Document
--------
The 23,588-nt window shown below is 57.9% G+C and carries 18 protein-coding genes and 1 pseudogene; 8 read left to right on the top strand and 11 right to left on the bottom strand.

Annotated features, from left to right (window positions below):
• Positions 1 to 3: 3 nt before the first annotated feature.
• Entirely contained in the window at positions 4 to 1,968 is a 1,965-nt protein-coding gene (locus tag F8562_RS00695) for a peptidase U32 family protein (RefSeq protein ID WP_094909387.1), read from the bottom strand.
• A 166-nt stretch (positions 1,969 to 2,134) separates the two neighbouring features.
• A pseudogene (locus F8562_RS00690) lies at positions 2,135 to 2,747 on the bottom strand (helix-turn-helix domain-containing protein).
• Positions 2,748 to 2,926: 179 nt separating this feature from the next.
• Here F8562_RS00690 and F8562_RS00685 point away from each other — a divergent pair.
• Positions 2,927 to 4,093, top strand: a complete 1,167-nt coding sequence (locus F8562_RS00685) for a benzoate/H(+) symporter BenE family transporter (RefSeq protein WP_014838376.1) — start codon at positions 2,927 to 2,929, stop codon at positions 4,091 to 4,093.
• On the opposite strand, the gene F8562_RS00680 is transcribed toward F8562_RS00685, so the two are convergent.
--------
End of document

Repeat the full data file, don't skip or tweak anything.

The 23,588-nt window shown below is 57.9% G+C and carries 18 protein-coding genes and 1 pseudogene; 8 read left to right on the top strand and 11 right to left on the bottom strand.

Annotated features, from left to right (window positions below):
• Positions 1 to 3: 3 nt before the first annotated feature.
• Entirely contained in the window at positions 4 to 1,968 is a 1,965-nt protein-coding gene (locus tag F8562_RS00695) for a peptidase U32 family protein (RefSeq protein ID WP_094909387.1), read from the bottom strand.
• A 166-nt stretch (positions 1,969 to 2,134) separates the two neighbouring features.
• A pseudogene (locus F8562_RS00690) lies at positions 2,135 to 2,747 on the bottom strand (helix-turn-helix domain-containing protein).
• Positions 2,748 to 2,926: 179 nt separating this feature from the next.
• Here F8562_RS00690 and F8562_RS00685 point away from each other — a divergent pair.
• Positions 2,927 to 4,093, top strand: a complete 1,167-nt coding sequence (locus F8562_RS00685) for a benzoate/H(+) symporter BenE family transporter (RefSeq protein WP_014838376.1) — start codon at positions 2,927 to 2,929, stop codon at positions 4,091 to 4,093.
• On the opposite strand, the gene F8562_RS00680 is transcribed toward F8562_RS00685, so the two are convergent.